Bangladesh is one of the fastest growing economies in the world. It's the 39th largest in the world in nominal terms, and 29th largest by purchasing power parity. It is classified among the next 11 emerging middle income economies and a frontier market.
Yet the country's export earnings are increasingly dependent on readymade garment (RMG). The share of proceeds from the RMG exports in the country's total export earning has gone further up last fiscal year. Knit and woven items contributed 83.22 per cent of the total export earnings valued at $30.40 billion in the first 10 months of the last fiscal year (FY). On the other hand, exports of non-RMG items have been declining gradually over the years. During the July-April period of the last FY, earnings from all other sectors were 16.77 per cent of the total export proceeds.
Apparel manufacturers are aggressively working to raise their production capacity and expand business. Government policy support is also helping the industry flourish further.
After installing modern machineries in the sector, especially in the sweater segment, operators in the sector are now manufacturing various kinds of lucrative RMG products. Many entrepreneurs are going for export to unexplored destinations in Latin America and Africa. The government is also giving maximum policy support to the sector to flourish more.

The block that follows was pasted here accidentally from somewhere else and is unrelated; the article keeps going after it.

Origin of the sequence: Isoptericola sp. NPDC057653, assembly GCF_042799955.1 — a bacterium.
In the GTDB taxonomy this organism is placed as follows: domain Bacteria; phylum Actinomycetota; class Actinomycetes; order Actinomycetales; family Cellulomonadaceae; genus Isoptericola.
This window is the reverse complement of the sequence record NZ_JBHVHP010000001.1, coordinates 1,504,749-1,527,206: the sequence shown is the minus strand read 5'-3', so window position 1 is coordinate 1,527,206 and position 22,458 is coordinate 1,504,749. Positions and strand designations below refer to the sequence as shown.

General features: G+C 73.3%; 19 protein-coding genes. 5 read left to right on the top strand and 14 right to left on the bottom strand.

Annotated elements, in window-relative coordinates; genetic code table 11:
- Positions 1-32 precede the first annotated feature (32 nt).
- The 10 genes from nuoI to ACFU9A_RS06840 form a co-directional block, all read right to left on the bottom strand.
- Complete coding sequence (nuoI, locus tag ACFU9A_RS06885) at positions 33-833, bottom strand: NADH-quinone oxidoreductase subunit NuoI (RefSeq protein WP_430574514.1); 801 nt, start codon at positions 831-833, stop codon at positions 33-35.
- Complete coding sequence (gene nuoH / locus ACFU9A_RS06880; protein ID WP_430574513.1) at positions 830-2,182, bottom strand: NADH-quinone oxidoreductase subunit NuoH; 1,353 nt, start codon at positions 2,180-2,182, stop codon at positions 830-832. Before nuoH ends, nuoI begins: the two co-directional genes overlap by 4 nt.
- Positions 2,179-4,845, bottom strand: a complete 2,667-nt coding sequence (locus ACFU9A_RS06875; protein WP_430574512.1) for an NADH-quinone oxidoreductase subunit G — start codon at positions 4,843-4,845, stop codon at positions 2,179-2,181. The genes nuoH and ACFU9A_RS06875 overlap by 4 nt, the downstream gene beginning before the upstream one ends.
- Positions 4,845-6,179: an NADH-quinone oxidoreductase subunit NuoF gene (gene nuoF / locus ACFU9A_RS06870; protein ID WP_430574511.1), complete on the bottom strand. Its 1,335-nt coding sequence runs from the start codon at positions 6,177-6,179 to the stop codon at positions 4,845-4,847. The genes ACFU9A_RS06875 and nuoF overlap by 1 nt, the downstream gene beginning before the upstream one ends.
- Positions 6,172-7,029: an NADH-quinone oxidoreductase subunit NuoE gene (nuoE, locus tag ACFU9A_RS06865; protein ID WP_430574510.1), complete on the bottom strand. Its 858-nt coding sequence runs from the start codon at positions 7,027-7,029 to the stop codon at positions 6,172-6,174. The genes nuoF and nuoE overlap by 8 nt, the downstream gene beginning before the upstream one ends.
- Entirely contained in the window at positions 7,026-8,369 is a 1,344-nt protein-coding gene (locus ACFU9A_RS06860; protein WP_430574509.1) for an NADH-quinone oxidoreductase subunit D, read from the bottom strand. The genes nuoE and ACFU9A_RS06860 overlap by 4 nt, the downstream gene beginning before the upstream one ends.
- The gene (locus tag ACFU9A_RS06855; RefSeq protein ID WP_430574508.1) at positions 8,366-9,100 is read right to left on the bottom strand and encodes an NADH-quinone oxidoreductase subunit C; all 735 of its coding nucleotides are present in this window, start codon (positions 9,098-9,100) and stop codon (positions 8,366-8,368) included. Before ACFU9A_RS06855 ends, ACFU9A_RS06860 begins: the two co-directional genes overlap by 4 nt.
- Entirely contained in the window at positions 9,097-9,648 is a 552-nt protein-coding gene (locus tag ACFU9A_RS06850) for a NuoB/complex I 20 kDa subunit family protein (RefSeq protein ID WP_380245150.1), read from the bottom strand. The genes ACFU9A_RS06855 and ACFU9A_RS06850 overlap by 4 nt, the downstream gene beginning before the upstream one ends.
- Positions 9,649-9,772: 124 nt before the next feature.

Other export-oriented sectors often find themselves deprived of such support. They allege that the government is focusing on RMG sector only and offering generous support for its further growth. Henceforth, non-RMG sectors are now having a stunted growth.
For example, bond licence renewal time is three years for RMG, whereas it is two years for leather. Bangladesh Garments Manufacturers and Exporters Association (BGMEA) can issue utilisation declaration, but the leather manufacturers' association is not allowed to issue utilisation permission for the leather sector. Besides, Export Development Fund (EDF), green fund and low-cost housing are also focused on RMG sector.
There are as many as 750 products on the list of exportable, but 85 to 90 per cent of the annual export receipts come from RMG and a few other items. In view of the situation, the RMG sector needs to be properly nourished, especially to enable it to retain its competitive edge in the global market.
However, promoting other export sectors simultaneously is a matter of crucial importance. Experts say that steps taken earlier by the government -- strategic or operational -- were not sufficient to diversify both products and markets.
Now, it is time for the government to provide policy support to the non-RMG products. Those who are small suppliers need networking, match making and information sharing to market their products overseas.
Added to this, aggressive government-to-government negotiations are needed to remove or reduce the tariff barriers, especially to the non-traditional markets that need non-traditional products. There is also a need to organise more trade fairs and send trade missions to various destinations according to the demand of products.
Dependency on a single sector is not a healthy sign. Any untoward incident in the apparel sector might cause a major setback to the national economy. Along with the RMG, other export sectors also deserve proper government attention to grow.
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